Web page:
A recent class action filed against Delta Airlines is among the first major consumer cases targeting claims of carbon neutrality. The complaint, filed in Mayanna Berrin v. Delta Airlines Inc., No. 2:23-cv-04150 (C.D. Cal.) on May 30, 2023, in the United States District Court for the Central District of California, takes aim at Delta Airlines’ “carbon neutral” representations, alleging an unreliable carbon offset market renders Delta Airlines’ environmentally friendly representations false and misleading. When marketing carbon reduction achievements, companies should be aware of potential overstatements that may lead to litigation claims and should hire ESG counsel to efficiently and effectively advise on these matters.
Plaintiffs’ representative Mayanna Berrin filed the class action lawsuit on behalf of a putative class of consumers, alleging Delta Airlines is “grossly misrepresenting the total environmental impact of its business operation in its advertisements, corporate announcements, and promotional materials, thereby attaining undeserved market share and extracting higher prices from consumers.” The complaint brings three causes of action under California consumer protection statutes: (1) the Consumers Legal Remedies Act, California Civil Code § 1750, et seq.; (2) the False Advertising Law, Business and Professions Code § 17500, et seq.; and (3) the Unfair Competition Law, Business and Professions Code §17200, et seq.
At the center of the plaintiffs’ substantive allegations is Delta Airlines’ reliance on its participation in the carbon offset market and representing itself as “the world’s first carbon-neutral airline.” Plaintiffs allege these carbon offset markets are unreliable due to inaccurate accounting, dubious crediting practices, delayed and speculative emissions reductions, and impermanent projects subject to disease, natural disasters, and human intervention. In other words, the plaintiffs deem the carbon offset markets unreliable as self-regulated and devoid of standardization. The plaintiffs further claim these alleged misrepresentations caused them to purchase and overpay for Delta Airlines’ flight tickets when some of them otherwise would not have, but for Delta Airlines’ “carbon neutral” representations.
Broader Trends and Implications
More companies and organizations are creating ESG reports with a fulsome evaluation of their environmental, social, and governance metrics and accomplishments. (For example, see Foley & Lardner’s 2023 ESG report here). As consumers have begun basing their purchasing decisions on ESG factors and initiatives, companies have begun highlighting their commitments to ESG efforts in marketing their products and services. These campaigns have brought a rise in class action lawsuits involving “allegations of false or deceptive advertising related to consumer products,” known in the environmental context as greenwashing. These class actions have started to shift from challenging the performance or features of products to challenging alleged falsities surrounding advertisements describing a company’s environmental, sustainability, and ethics practices.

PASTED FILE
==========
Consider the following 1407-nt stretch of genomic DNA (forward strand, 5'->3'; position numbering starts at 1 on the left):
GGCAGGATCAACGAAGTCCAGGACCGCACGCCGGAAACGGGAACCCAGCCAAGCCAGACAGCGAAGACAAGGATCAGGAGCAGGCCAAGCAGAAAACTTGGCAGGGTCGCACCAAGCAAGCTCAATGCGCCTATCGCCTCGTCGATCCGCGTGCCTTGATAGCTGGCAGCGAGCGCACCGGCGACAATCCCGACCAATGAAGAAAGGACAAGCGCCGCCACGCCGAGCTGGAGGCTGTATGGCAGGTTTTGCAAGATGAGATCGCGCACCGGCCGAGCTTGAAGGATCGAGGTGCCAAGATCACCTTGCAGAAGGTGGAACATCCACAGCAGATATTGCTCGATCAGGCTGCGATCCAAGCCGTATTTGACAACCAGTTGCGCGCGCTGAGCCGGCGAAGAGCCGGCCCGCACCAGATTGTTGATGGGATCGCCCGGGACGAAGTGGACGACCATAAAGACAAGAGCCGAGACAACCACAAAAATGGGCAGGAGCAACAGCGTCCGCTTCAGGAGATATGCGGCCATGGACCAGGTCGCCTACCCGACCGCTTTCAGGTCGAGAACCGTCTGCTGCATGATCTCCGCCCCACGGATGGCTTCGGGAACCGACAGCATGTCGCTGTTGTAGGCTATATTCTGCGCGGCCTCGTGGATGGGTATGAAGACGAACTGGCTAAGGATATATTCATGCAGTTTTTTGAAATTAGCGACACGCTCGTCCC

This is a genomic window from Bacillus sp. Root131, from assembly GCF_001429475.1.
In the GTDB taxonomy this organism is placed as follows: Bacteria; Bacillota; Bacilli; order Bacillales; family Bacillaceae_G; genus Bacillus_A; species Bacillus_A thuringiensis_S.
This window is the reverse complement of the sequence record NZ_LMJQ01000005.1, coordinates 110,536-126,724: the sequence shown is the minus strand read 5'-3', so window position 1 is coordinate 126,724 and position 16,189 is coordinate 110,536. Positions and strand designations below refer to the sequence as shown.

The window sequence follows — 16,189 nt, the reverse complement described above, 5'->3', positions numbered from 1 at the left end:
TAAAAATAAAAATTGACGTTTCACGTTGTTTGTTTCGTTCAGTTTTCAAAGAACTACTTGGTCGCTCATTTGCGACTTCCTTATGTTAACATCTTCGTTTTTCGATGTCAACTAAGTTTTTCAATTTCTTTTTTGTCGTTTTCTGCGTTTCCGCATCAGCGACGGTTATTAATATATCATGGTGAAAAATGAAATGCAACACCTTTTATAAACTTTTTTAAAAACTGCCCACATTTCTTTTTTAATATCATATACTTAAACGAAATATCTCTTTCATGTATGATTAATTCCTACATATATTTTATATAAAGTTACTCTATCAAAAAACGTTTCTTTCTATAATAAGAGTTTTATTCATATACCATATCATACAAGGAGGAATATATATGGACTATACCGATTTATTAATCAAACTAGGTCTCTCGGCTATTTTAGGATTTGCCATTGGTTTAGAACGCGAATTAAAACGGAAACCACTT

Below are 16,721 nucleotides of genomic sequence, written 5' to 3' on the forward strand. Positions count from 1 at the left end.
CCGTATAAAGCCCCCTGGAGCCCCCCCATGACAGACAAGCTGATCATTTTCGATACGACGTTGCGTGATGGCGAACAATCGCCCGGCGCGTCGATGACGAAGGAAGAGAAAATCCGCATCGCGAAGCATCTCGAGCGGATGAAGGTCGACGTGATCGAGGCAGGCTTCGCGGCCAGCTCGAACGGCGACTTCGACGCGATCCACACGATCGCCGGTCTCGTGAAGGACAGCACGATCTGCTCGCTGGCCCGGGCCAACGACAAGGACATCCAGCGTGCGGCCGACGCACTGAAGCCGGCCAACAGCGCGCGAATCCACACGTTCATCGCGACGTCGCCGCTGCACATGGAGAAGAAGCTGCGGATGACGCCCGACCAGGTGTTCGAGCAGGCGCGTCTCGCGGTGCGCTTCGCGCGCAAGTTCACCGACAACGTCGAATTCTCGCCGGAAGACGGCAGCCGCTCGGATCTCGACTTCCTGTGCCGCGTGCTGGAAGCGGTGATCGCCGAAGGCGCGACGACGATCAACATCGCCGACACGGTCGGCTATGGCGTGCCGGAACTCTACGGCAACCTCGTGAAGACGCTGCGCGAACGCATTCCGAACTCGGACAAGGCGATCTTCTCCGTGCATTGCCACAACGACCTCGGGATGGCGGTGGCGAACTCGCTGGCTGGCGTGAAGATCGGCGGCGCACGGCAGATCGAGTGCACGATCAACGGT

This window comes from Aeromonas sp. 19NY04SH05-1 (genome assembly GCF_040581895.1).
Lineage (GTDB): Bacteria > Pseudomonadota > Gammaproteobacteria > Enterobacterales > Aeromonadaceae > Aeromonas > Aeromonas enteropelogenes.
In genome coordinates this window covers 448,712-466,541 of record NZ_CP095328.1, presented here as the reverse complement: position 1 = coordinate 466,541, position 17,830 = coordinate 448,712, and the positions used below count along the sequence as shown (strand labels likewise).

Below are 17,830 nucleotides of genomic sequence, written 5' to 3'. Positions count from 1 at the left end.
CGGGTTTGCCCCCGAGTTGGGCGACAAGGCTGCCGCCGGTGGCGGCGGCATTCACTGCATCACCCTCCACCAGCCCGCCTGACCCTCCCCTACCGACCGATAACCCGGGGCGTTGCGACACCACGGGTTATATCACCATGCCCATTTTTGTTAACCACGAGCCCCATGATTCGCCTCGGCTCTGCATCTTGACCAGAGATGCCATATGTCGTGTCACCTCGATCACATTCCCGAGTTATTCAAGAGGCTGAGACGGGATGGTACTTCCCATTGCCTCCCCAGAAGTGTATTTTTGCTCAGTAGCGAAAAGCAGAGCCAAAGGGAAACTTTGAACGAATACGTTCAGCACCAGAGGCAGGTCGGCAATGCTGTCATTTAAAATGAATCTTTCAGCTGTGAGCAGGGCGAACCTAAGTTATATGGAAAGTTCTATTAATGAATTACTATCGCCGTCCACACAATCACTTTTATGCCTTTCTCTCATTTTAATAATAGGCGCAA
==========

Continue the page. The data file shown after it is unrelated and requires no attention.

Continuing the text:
The rapid growth of the carbon commodities market holds significant promise for companies seeking to offset carbon emissions. However, in broadcasting these efforts to consumers, companies should ensure their environmental claims are substantiated and built to withstand any alleged false advertising and greenwashing claims. In particular, companies should (i) independently verify the accounting of purchased carbon offsets; (ii) provide limiting liability language via a website link on any advertisements promoting their carbon reduction efforts, which fulsomely describes the limitations of any such carbon reduction efforts; and (iii) engage ESG counsel to evaluate fully the advantages and risks of making carbon reduction claims in public statements, to avoid civil and SEC liability.
Foley & Lardner LLP has an ESG team with extensive experience in counseling clients on green claims. For questions or concerns about greenwashing and other ESG issues, contact the authors of this article or your Foley attorney.
This article was written with the assistance of summer associate Kelsey Kreindler.
About the authors:
Byron McLain is a Los Angeles-based litigator and white-collar criminal defense lawyer skilled at helping clients avoid investigations and prosecutions or discretely minimizing the negative impact when they do occur. He is a partner in the firm’s Government Enforcement Defense & Investigations, and Securities Enforcement & Litigation Practices, as well as a member of the Environmental, Social, and Corporate Governance (ESG) Team.
Cole Waldhauser is an associate with Foley & Lardner LLP in the firm’s Los Angeles office. Cole handles a wide range of cases including those concerning contract termination and performance, consumer class action litigation, and government enforcement actions. He has argued in arbitration where he directed and cross-examined witnesses and developed case strategy.